Sights set on record-breaking transmission speed
Work is at fever pitch at the Microwave Electronics Laboratory at MC2. Their goal? To find solutions for high-speed wireless communication. "We're aiming for record speed in the field," says Professor Herbert Zirath, head of the research team.
The information society is well and truly here. Transmission speeds continue to increase, with no end in sight.
"People want faster downloads, while at the same time more and more people are connecting to the Internet," Zirath says. "They say there are 50 billion connected devices today. That means an ever greater need for transmission speed, quality of service and latency."
Software development is much talked-about in this context, but if all of our future visions are to come to fruition, we also need to develop new, energy-efficient hardware.
"We're developing the electronics needed for data communications in the future," Zirath explains. "Our 100 G project is about developing fully electronic transmitter and receiver modules for spectrum and energy-efficient wireless communication and transmission speeds of up to 100 Gbps."
Higher frequency band
After two years, the research team is at a halfway point, and has already demonstrated half of the target transmission speed.
"We've been able to integrate the necessary features to build this type of radio components," Zirath says.
"One key challenge is the encapsulation of the chip itself. Usually wire bonding is used for encapsulation, but that reduces the bandwidth, which makes it impossible to transfer the desired amount of data. Our goal is to create a microwave hop of about a kilometre."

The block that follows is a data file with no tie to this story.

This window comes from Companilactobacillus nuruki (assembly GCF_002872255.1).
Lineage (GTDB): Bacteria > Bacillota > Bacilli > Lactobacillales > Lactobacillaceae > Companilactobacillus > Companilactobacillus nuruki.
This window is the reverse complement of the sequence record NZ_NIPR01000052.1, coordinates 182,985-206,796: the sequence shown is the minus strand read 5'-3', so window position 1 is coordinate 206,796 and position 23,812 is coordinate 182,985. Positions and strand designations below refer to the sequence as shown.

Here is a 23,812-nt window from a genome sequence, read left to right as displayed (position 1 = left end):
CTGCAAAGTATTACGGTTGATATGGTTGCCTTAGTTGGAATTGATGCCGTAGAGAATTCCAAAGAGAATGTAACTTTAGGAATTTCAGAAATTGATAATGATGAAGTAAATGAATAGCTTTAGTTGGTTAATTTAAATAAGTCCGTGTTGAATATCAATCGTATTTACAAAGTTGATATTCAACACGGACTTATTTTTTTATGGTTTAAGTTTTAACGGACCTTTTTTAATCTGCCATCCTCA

He points out that the development of new hardware also paves the way for a frequency band of over 100 GHz.
"These frequency bands have not yet been regulated for radio links, but Ericsson and other telecom companies are working hard at it. In that context, our results are critical. We've shown that you can make hardware, electronic circuits, that can achieve the features of a high-frequency band."
Within three years, Zirath is convinced that the project will have met its goal of delivering transmission speeds of up to 100 Gbps.
"By then we will have managed to develop the circuits, antennas and signal processes necessary to investigate completely new applications in the 100 GHz–500 GHz frequency band," he concludes.
Microwave Electronics Laboratory
Hundreds of gigahertz of bandwidth are currently unused and available for wireless communication, radar and sensor applications in the 100 GHz–500 GHz frequency band (called the THz range). Traditional components for this frequency range are expensive, unwieldy and require significant amounts of energy. This multidisciplinary project is developing a whole new technological platform that combines the expertise to design complex circuitry for this frequency range with the design of antennas, encapsulation and systems. The project is supported by the Swedish Foundation for Strategic Research.